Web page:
Last week, the German BSI (Bundesamt für Sicherheit in der Informationstechnik, the Federal Office for IT Security), published a document named “ICS-Security-Kompendium”. ICS stands for “Industrial Control Systems”. This is the first comprehensive advisory document published by the German BSI on this topic so far. The BSI puts specific emphasis on two facts:
- ICS are widely used in critical infrastructures, e.g. utilities, transport, traffic control, etc.
- ICS are increasingly connected – there is no “air gap” anymore for many of these systems
It is definitely worth having a look at the document, because it provides an in-depth analysis of security risks, best practices for securing such infrastructures, and a methodology for ICS audits. Furthermore it has a chapter on upcoming trends such as the impact of the IoT (Internet of Things) and the so-called “Industry 4.0” and of Cloud architectures in industrial environments. Industry 4.0 stands for the 4th industrial revolution, where factories are organizing themselves – the factory of the future.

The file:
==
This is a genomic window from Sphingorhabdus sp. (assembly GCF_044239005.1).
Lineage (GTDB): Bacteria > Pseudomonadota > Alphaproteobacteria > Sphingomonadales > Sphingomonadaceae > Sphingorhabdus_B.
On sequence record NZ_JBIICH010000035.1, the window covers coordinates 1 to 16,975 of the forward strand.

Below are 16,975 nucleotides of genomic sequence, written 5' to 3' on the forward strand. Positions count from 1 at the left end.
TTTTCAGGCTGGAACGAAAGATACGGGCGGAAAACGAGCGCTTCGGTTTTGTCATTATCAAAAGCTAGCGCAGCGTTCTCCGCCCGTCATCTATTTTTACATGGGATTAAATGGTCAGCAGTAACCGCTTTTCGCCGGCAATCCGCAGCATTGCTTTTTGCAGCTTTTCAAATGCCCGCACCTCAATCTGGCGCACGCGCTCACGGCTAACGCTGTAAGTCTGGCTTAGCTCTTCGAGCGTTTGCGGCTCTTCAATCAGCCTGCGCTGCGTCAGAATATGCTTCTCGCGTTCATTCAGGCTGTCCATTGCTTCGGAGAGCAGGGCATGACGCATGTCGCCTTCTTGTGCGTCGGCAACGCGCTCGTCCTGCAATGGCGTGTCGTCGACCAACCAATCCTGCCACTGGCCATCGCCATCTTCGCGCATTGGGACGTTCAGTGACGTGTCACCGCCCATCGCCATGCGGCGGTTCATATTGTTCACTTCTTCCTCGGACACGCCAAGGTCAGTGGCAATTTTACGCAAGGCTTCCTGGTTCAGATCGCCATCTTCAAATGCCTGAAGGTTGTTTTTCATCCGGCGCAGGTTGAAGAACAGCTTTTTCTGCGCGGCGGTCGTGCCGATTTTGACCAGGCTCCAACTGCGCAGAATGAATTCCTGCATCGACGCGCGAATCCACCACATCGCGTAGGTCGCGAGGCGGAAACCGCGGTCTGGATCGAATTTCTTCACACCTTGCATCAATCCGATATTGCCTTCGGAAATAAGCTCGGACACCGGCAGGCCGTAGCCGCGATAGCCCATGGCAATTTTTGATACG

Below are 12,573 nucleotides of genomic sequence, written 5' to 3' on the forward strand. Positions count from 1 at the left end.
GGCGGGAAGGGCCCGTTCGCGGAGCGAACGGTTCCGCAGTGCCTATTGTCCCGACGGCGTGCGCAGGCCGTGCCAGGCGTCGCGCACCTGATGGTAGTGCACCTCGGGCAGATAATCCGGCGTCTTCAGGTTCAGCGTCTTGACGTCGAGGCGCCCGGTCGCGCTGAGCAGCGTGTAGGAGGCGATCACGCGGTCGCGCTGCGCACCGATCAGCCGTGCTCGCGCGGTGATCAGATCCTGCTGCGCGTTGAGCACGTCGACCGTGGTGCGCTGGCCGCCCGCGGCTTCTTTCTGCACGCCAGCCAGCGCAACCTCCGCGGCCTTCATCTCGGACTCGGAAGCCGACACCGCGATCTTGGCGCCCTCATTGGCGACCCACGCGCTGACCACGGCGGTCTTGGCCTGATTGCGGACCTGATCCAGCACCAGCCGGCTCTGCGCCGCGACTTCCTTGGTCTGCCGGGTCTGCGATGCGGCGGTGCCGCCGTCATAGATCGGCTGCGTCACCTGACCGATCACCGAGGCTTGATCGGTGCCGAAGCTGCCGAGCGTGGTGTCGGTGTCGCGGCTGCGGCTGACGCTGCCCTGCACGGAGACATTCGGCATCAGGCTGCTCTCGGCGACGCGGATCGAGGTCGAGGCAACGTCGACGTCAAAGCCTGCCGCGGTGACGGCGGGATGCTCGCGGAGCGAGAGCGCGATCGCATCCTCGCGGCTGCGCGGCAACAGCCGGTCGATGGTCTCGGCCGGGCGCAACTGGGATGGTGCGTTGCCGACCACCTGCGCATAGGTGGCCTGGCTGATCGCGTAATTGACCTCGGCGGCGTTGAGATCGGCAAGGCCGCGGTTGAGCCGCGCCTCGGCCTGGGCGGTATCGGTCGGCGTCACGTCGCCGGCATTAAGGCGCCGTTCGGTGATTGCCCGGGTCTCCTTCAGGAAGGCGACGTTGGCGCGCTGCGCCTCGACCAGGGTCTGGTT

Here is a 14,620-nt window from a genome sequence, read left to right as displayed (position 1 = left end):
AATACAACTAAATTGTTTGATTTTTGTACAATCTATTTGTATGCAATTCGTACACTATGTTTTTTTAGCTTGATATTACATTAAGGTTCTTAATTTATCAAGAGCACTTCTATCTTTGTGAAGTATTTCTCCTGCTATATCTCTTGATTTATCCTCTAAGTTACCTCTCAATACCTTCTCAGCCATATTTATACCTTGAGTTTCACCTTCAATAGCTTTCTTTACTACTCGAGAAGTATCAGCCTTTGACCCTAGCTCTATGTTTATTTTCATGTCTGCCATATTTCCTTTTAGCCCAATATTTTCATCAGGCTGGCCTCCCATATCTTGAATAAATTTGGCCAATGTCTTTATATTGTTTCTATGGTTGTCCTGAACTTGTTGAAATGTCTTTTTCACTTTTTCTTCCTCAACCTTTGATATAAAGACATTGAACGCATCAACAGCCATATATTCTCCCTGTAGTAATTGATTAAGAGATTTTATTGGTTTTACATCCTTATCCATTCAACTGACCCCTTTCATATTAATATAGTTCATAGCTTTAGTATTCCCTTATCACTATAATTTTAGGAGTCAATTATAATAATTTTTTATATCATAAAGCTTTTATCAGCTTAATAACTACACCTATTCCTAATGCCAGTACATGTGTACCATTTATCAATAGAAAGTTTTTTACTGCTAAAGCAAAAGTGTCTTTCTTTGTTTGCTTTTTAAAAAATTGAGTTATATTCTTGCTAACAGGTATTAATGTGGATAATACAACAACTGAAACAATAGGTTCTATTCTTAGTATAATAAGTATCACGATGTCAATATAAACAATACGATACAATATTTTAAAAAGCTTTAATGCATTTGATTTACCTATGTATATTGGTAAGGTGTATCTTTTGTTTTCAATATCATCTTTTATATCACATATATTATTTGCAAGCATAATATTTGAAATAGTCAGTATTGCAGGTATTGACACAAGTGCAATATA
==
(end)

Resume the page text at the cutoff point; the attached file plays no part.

As much as I appreciate such publication, it lacks – from my perspective – an additional view of two major areas that are tightly connected to ICS security:
- Aside from the ICS systems, there is a lot more of IT in manufacturing environments that frequently is not in scope with the corporate IT Security and Information Security departments. Aside from attacks to such systems, for instance in the area of PLM/PDM (Product Lifecycle/Data Management), there are standard PCs that might serve as entry point for attacks.
- This directly leads to the second aspect: It is not only about technical security, but about re-thinking the organizational approach to Information Security in all areas within an organization, i.e. a holistic view on all IT and information. Separating ICS and manufacturing IT from the “business IT” does not make sense.
The latter becomes clear when looking at new business cases such as the connected vehicle, smart metering, or simply remote control of HVAC (heating, ventilation, and air conditioning) and other systems in households (or industry). In all these scenarios, there are new business cases that lead to connecting both sides of IT.
Also have a look at our KuppingerCole research on these issues, such as the KuppingerCole report on critical infrastructures in finance industry (not about iCS) and the KuppingerCole report on managing risks to critical infrastructure.